Ramapo College, Mahwah, New Jersey
December 4, 2004.

A Review

DANCE CONNECTIONS is a loosely organized group of professional dancers who live in North Jersey (Hudson and Bergen Counties) and nearby New York State.

Ramapo College’s Berrie Center for Performing Arts is a good 350-seat theater with all the goodies that college theaters have to better prepare the student for a life in theater. I was invited to light this evening of dance. I did not stay for the final performance as I had already worked for nine hours, but I did see the run-through. 

The program opened with Claire Porter’s recitation called Piano. Claire is an accomplished raconteur, and in her “funky” turban and sleek black dress she is a commanding presence. I feel her work would have been better served in a different place on the program.

A duet called Ardor, choreographed by Susan Cherniak and danced by Randy and Mia Howard, followed. Randy had danced, long time, with Erick Hawkins, and Randy’s large, quiet work on stage is reminiscent of Erick. Susan should look again at the the first half of this piece to bring it up to the calibre of the second half, which is inventive and well constructed.

Lynn Needle danced Alwin Nikolais’ Doll with the Broken Head from Mechanical Organ (1978). While, the slide décor had to be improvised (one hand-operated projector in the booth), Lynn danced this (to her, familiar) work with her usual competence.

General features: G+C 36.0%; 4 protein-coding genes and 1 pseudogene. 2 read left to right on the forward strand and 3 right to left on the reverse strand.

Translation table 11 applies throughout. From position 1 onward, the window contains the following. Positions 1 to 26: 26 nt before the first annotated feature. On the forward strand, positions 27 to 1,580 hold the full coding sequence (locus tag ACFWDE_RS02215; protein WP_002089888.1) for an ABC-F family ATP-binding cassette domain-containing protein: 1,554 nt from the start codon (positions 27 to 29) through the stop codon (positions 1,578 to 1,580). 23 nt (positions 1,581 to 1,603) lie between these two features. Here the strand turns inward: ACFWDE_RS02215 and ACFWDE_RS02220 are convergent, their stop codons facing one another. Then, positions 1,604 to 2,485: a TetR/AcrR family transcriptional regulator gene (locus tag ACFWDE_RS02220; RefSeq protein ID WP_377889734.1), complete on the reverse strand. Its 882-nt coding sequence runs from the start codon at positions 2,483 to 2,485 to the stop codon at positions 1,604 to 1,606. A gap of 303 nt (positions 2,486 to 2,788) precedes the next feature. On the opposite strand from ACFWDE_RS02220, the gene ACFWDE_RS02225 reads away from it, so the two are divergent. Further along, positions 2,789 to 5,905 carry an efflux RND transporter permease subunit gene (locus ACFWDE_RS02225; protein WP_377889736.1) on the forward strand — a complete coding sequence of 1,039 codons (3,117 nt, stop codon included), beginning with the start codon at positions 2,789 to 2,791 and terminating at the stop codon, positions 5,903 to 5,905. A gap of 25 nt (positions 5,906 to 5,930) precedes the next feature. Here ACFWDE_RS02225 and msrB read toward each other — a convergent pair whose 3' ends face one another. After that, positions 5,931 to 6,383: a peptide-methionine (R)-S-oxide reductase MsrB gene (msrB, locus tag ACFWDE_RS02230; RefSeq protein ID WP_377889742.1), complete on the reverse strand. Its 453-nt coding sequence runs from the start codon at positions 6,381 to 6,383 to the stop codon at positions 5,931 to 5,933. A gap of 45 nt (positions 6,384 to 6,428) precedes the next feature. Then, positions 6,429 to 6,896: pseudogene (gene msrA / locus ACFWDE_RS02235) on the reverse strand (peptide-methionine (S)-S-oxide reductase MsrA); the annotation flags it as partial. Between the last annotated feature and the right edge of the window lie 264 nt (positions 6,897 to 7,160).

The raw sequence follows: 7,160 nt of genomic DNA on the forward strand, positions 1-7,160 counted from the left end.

Selkie, choreographed and performed by Susan Thomasson, closed the first half. This is a curiously striking piece based on a Celtic legend. As a sea creature Susan first dances “under the sea”; on land she looses her “skin” (a fisherman takes it) and needs to get it back before she can return to the sea. I found this dance too short “in the sea.” While her concept has so much possibility, it's too long after she leaves the sea before she “loses her skin” and so we lose the narrative. Nevertheless, it is a satisfactory closer before intermission.

The second half opened with Mixed Step Cut, a duet co-choreographed by Cristina Aguirre and Frances Rosario-Puleo and accompanied on stage by pianist Janice Friedman. This dance was competently crafted with delicious costuming that took the light and turned into jewels.

This was followed by the first of two dances by Irving Burton, that consummate performer. Both of his dances were in the “talk and motion” style that Irving practiced in his twenty years with the Paper Bag Players. This, his first dance on the program, is for his daughter Sarah Beth, who was born deaf.

The next dance, Secret, choreographed by Jamie Sporn and danced by Langston Kahn and Danielle Szabo, was neatly formed of curiously interesting gestures.

Okey Chenoweth, poet and well-known personage in the county, talked of his childhood and read his poem entitled Recollection, while Lynn Needle moved as his remembered images atop a colorful tower.

Nan-Ni Chen’s River of Dreams, a duet performed by Gabriel Hernan and Min Zhou, danced with a long bamboo pole, is a peaceful enjoyment and was beautifully choreographed and beautifully danced, filling the audience with quiet wonder.

Then followed Irving’s Retire? Who Me? — which refuses the problems of aging and led the audience in a rousing romp to end it all.

— Ruth Grauert